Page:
Leadership Means Hard Work

Taking the lead is not easy or glamorous. It’s not something we do for our own comfort. Author and former Overseas Missionary Fellowship director Oswald Sanders summed it up this way (and it applies to men and women):

The young man of leadership caliber will work while others waste time, study while others snooze, pray while others daydream.

Are you prepared for this kind of work?

We see this in how the Bible talks about leadership. Look at Romans 12:6-8:

According to the grace given to us, we have different gifts: If prophecy, use it according to the proportion of one’s faith; if service, use it in service; if teaching, in teaching; if exhorting, in exhortation; giving, with generosity; leading, with diligence; showing mercy, with cheerfulness. (emphasis added)

“Leading, with diligence.” This is the essential attitude that Paul assigns to leadership—it is as essential to leadership as generosity is to giving or faith is to prophecy.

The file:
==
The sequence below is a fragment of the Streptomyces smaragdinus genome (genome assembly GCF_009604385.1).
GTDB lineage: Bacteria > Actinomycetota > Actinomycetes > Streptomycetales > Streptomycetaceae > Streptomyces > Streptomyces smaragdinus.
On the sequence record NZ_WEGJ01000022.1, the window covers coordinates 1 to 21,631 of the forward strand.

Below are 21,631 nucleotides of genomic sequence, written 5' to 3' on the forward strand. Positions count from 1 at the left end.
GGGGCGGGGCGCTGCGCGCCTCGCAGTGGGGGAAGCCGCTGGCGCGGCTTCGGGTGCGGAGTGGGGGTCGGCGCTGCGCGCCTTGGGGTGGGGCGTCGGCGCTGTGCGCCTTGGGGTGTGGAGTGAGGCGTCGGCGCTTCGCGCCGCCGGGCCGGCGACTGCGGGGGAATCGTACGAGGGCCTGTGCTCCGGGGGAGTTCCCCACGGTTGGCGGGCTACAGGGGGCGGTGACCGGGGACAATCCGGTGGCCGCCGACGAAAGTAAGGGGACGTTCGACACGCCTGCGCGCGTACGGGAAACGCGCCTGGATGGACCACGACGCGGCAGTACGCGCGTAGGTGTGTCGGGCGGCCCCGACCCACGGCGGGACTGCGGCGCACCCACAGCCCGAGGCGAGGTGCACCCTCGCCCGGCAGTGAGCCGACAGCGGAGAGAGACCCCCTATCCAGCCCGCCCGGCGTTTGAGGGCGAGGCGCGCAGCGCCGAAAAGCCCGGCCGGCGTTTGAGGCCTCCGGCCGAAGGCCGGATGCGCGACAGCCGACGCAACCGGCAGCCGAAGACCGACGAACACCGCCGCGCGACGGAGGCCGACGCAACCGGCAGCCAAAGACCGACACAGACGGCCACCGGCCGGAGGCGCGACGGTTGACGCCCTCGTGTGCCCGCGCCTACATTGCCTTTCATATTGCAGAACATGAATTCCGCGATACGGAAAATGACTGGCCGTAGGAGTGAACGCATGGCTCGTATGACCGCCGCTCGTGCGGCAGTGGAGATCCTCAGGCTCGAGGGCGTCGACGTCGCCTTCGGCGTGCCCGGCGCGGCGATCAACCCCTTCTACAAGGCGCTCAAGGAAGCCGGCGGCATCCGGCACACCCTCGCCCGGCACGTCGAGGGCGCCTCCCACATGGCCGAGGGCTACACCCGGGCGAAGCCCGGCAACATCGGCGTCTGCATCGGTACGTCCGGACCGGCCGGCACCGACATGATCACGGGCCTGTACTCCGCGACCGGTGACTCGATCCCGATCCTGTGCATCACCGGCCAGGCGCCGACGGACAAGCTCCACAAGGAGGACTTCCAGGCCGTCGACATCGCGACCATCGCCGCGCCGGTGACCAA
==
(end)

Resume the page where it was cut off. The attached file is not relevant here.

Leadership Means Service

Ministry leadership is servant leadership. The Bible tells us this again and again. God demonstrates it in His own love for us—in Jesus Christ entering this messy world, washing his disciples’ feet, and dying for unrepentant sinners.

This attitude of powerful love and painful sacrifice is the attitude we are to adopt, according to Philippians 2:5. And look at the verses that set the stage of that ...

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What Ravi Zacharias Said at Nabeel Qureshi’s Funeral

Eulogy at Houston memorial service honors “abnormally born” 34-year-old apologist.

At his memorial service Thursday, Nabeel Qureshi was remembered for his unusual passion for Christ and the significant evangelistic impact he made before he died last Saturday at 34.

Hundreds gathered at Houston’s First Baptist Church and thousands more online to honor Qureshi, whose life and ministry was cut short by aggressive stomach cancer.

The young speaker and author was eulogized by his mentor, Ravi Zacharias, who compared him to the apostle Paul as well as to other noteworthy Christians who died young. (Zacharias also wrote a tribute to his young protégé.)